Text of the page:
The formation of the first generation of galaxies in the universe has been studied for many years, using different computational tools. On one hand, high-resolution simulations can describe very accurately and reliably complex gas processes and gravitational interactions. On the other hand, analytical calculations can be used to provide a physical intuition, understanding some results of simulations as well as some of the effects of the limited resolution and decouple the various physical effects. Combining the two approaches offers many of advantages, which is the apporoch we took in Naoz, Barkana & Mesinger 2009 and Naoz, Yoshida & Barkana 2011.

The initial conditions (hereafter ICs) in a cosmological simulation can have a large effect on the formation of the first galaxies in simulations, i.e., both on the formation time (or on the halo abundance at a given time) and the halo properties at formation time (such as the average gas fraction).

In Naoz, Yoshida & Barkana 2011 we test three different linear power spectra for the initial conditions: (1) A complete heating model, which is our fiducial model; this model follows the evolution of overdensities correctly, according to Naoz & Barkana 2005, in particular including the spatial variation of the speed of sound of the gas due to Compton heating from the CMB. (2) An equal-delta model, which assumes that the initial baryon fluctuations are equal to those of the dark matter. (3) A model which assumes a uniform speed of sound of the gas. The latter two models are often used in the literature. We calculate the baryon fractions for a large sample of halos in our Gadet-2 simulations. We also tested these latter two model using AMR. Our fiducial model implies that before reionization and significant stellar heating took place, the minimum mass needed for a minihalo to keep most of its baryons throughout its formation was ~3e4 solar masses. However, the alternative models yield a wrong (higher by about 50\%) minimum mass, since the system retains a memory of the initial conditions. We also showed that the minimum mass that suppresses the growth of baryonic fluctuations (due to pressure) as predicted from linear theory is consistent with the minimum mass needed for a minihalo to keep most of its baryons throughout its formation.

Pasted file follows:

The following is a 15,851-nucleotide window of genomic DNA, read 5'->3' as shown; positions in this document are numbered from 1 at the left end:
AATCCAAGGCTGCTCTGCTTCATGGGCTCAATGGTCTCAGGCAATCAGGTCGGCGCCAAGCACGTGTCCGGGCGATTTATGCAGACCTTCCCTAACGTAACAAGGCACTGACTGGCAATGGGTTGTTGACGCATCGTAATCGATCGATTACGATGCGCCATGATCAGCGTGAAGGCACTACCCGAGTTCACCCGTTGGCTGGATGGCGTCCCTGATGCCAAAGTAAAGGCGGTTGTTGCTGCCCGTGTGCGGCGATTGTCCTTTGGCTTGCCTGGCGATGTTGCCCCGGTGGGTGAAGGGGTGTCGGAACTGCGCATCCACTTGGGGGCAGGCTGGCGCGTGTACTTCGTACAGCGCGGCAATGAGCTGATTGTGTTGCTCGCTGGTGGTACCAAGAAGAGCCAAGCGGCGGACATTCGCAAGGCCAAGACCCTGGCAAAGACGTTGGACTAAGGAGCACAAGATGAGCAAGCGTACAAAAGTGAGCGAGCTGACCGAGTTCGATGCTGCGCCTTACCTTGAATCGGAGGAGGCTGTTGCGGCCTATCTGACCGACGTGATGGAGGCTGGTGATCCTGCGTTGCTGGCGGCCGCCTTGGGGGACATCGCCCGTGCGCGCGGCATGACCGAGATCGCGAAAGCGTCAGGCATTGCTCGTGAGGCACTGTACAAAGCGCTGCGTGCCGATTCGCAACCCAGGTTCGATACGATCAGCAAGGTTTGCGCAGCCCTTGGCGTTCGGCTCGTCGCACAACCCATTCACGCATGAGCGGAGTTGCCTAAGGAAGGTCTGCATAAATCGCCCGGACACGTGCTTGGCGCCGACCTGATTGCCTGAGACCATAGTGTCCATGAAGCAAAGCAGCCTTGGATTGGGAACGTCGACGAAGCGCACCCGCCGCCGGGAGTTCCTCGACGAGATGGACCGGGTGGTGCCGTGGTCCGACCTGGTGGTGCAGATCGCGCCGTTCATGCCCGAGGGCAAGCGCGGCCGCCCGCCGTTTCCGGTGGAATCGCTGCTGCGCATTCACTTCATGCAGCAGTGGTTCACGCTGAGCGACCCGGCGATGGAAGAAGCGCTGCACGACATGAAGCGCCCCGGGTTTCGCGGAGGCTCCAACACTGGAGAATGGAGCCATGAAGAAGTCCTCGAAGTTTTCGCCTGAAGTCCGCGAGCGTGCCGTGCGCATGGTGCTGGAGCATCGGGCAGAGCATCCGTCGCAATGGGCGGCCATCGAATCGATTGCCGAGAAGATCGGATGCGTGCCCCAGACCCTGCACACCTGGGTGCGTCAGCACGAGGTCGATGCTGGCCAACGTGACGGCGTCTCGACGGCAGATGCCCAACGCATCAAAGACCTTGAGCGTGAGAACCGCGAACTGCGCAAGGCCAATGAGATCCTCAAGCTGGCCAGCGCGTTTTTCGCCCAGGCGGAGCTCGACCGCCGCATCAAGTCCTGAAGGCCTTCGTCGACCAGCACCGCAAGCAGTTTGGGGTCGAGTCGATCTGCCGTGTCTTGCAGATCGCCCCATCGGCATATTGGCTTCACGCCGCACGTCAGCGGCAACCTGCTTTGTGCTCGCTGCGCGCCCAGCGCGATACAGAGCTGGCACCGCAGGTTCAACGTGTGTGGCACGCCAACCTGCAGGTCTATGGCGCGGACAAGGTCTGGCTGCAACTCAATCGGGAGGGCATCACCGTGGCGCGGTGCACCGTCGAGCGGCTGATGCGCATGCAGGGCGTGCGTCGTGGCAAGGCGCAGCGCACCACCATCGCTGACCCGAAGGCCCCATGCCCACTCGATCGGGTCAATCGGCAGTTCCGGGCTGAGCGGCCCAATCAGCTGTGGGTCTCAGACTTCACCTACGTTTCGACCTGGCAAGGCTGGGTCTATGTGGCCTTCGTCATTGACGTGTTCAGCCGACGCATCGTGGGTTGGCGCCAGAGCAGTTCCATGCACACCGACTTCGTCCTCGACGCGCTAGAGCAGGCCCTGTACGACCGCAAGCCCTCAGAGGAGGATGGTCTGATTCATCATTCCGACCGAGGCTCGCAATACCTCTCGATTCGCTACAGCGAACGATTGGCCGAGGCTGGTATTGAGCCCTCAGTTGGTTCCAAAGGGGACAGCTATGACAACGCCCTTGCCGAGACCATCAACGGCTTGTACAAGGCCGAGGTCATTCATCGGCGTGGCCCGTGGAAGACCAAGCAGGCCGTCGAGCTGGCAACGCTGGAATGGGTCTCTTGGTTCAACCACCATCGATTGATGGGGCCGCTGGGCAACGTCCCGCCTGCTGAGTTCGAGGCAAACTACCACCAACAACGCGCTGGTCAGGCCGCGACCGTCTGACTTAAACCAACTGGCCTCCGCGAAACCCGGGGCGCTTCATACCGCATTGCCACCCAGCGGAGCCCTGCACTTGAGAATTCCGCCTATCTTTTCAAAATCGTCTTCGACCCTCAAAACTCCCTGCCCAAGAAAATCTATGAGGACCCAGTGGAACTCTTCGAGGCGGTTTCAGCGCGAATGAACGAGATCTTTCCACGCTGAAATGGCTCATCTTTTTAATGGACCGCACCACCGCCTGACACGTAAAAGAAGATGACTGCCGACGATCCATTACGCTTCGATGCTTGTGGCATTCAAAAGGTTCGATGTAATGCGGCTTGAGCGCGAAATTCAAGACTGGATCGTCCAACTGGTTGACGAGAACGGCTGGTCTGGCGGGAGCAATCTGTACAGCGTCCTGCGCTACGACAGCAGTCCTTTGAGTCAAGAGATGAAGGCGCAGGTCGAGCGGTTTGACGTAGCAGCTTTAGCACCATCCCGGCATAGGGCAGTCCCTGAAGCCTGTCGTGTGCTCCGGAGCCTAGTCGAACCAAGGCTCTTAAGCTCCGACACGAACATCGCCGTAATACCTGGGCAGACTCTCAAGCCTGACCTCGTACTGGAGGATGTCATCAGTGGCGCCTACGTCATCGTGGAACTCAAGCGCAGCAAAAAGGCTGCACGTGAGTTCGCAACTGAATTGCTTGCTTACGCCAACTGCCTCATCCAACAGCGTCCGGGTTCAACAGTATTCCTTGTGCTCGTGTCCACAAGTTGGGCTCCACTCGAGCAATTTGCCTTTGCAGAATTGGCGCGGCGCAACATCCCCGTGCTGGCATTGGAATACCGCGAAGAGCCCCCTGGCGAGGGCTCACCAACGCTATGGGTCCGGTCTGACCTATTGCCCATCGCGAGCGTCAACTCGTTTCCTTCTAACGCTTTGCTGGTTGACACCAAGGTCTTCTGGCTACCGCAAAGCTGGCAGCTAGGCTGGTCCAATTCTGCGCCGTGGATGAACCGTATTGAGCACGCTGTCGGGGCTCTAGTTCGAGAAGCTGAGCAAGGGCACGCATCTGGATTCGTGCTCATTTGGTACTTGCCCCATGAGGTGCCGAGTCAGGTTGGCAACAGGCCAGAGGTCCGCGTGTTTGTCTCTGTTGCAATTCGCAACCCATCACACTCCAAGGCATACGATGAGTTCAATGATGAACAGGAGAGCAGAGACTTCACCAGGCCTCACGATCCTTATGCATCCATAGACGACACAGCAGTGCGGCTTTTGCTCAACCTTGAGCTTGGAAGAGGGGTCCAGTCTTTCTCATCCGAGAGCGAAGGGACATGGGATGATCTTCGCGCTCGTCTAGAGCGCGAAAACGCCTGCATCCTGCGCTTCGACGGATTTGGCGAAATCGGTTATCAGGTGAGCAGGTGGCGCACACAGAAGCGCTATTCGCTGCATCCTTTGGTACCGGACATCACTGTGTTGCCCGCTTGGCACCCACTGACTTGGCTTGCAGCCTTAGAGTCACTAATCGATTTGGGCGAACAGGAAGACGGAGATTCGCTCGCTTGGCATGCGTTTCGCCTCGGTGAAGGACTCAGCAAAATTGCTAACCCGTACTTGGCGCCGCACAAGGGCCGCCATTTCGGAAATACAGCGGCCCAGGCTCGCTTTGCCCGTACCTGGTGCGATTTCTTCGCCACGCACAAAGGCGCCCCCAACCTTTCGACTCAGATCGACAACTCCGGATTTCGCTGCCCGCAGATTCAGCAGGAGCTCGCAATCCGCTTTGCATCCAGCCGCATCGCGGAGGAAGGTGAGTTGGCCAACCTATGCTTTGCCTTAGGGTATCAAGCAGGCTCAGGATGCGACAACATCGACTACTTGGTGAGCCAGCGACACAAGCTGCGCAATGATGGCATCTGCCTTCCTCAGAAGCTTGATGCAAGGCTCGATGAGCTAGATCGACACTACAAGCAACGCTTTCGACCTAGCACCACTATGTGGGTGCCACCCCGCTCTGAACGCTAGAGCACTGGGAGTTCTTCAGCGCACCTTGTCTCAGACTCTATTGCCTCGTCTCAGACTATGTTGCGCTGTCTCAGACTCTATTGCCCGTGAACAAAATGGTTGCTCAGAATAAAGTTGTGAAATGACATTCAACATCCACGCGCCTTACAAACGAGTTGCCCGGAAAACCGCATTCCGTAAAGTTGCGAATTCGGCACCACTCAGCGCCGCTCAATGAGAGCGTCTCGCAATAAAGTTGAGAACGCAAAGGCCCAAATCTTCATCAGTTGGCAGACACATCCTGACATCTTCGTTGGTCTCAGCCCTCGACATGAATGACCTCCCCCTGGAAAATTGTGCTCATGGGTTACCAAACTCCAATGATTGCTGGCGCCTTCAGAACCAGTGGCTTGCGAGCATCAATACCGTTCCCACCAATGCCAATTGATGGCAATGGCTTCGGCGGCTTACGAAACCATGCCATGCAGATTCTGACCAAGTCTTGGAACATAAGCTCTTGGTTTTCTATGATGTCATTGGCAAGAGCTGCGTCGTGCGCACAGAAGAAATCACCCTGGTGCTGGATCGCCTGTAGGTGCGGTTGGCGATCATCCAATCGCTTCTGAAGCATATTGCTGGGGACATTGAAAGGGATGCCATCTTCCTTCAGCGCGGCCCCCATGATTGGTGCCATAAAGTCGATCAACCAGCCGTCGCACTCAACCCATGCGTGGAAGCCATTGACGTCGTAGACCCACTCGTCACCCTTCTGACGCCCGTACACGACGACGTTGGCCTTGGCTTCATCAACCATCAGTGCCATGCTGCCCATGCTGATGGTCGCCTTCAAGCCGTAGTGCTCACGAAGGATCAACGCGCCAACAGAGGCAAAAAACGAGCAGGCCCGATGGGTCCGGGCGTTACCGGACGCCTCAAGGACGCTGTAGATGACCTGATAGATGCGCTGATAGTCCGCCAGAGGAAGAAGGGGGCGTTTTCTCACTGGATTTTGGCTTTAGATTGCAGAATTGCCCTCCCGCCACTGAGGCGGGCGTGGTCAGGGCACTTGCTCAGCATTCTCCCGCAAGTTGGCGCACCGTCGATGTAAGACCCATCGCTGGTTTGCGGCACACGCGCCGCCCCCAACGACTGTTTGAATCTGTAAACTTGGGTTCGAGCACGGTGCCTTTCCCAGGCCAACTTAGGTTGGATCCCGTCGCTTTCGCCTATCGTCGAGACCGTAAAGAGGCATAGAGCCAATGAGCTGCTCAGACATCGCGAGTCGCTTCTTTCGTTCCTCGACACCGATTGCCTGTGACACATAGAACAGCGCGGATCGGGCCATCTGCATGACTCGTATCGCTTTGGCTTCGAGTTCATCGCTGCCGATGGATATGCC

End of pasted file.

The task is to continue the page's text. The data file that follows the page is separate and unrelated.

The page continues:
More soon on the stream velocity...

The First Generations Galaxies and 21cm Fluctuations